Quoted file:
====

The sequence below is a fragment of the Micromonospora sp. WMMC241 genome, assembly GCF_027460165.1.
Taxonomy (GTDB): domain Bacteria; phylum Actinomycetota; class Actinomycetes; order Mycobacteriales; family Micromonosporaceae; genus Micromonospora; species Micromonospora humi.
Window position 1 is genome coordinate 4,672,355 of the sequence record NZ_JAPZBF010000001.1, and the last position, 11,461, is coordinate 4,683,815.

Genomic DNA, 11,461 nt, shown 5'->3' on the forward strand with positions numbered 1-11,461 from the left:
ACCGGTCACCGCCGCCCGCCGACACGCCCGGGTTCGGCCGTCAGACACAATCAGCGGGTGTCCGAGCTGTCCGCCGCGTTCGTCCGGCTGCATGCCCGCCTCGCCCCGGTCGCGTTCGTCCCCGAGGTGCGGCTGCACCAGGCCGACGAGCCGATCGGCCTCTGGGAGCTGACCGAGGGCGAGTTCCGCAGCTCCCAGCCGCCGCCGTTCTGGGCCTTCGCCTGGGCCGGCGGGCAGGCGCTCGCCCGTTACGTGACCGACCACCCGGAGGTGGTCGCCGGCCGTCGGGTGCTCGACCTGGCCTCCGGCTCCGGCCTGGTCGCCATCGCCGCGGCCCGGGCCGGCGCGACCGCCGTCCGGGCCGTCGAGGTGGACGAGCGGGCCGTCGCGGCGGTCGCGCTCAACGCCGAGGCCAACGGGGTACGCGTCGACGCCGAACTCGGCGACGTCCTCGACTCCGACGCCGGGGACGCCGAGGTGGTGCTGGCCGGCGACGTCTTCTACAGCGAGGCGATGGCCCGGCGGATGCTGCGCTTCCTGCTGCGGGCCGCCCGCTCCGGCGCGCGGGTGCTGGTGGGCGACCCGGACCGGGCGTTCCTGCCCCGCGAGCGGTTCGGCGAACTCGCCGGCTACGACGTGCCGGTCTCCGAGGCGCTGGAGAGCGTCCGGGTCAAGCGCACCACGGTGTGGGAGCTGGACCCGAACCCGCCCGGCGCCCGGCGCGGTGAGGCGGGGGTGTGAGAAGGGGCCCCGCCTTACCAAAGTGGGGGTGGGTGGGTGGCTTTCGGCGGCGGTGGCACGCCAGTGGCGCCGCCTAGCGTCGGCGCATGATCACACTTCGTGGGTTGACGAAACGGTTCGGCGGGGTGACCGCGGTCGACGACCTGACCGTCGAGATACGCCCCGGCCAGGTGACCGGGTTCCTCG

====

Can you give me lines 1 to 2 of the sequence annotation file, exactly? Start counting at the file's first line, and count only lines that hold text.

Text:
The sequence below is a fragment of the Micromonospora sp. WMMC241 genome, assembly GCF_027460165.1.
Taxonomy (GTDB): domain Bacteria; phylum Actinomycetota; class Actinomycetes; order Mycobacteriales; family Micromonosporaceae; genus Micromonospora; species Micromonospora humi.